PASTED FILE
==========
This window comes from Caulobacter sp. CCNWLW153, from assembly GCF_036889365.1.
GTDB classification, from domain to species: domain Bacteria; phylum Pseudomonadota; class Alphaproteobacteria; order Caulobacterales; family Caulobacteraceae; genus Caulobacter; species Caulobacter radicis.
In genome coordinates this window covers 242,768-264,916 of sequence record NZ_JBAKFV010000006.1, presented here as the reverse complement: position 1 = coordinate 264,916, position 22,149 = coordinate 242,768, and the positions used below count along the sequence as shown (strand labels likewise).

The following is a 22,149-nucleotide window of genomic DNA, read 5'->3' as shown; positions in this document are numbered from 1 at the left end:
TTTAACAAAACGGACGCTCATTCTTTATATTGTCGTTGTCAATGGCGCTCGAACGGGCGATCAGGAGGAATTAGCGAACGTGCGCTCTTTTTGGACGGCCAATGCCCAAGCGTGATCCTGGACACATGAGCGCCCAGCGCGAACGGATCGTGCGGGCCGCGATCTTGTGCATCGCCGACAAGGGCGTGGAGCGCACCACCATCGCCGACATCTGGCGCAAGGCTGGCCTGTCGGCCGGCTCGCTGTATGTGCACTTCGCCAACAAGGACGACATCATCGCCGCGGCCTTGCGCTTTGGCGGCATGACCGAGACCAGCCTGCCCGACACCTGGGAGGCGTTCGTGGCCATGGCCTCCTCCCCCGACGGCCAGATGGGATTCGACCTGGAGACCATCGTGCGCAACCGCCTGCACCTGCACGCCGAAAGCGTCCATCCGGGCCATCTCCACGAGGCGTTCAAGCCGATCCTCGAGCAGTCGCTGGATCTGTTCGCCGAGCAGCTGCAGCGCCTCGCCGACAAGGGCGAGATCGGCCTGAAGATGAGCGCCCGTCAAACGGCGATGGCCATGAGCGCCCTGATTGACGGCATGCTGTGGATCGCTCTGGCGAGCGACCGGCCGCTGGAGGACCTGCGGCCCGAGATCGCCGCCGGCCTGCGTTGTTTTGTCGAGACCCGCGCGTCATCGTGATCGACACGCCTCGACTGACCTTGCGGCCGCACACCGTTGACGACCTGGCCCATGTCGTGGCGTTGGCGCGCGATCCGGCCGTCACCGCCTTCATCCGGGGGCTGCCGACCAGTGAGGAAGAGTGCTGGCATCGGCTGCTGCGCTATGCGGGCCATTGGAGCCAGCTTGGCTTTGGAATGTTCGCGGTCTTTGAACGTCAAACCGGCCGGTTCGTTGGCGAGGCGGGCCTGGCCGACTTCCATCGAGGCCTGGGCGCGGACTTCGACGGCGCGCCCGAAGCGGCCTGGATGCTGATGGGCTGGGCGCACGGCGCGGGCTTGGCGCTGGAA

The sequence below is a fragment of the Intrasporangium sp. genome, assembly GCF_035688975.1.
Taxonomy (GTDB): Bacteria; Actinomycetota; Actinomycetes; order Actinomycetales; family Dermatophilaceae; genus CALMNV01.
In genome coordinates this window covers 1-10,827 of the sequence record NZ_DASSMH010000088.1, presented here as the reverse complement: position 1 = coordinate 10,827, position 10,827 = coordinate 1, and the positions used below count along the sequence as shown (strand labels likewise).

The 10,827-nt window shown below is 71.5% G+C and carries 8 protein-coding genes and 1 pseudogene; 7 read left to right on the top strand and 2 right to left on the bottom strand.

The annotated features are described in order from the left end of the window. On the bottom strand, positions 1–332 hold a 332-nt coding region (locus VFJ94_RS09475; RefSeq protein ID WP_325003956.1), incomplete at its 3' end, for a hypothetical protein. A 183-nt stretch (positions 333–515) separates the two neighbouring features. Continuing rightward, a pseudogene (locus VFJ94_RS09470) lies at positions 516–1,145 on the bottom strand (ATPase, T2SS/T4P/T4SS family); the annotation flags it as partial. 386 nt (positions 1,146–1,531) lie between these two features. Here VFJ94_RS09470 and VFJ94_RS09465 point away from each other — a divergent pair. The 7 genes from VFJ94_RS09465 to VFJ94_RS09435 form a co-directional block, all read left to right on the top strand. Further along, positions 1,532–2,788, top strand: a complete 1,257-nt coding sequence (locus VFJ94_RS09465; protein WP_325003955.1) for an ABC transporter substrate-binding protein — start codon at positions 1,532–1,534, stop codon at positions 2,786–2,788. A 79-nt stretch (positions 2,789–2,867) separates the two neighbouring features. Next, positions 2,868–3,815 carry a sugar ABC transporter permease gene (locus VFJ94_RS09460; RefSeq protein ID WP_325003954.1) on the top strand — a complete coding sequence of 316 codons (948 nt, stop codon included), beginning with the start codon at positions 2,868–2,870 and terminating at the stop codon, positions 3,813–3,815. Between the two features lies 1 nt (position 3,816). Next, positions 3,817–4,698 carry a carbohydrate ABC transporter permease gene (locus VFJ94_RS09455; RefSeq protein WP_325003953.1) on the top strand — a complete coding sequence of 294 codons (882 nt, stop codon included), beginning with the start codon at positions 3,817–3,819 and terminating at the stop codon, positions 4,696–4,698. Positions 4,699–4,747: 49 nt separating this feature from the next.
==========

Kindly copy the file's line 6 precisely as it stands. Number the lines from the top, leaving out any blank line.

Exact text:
The sequence below is a fragment of the Intrasporangium sp. genome, assembly GCF_035688975.1.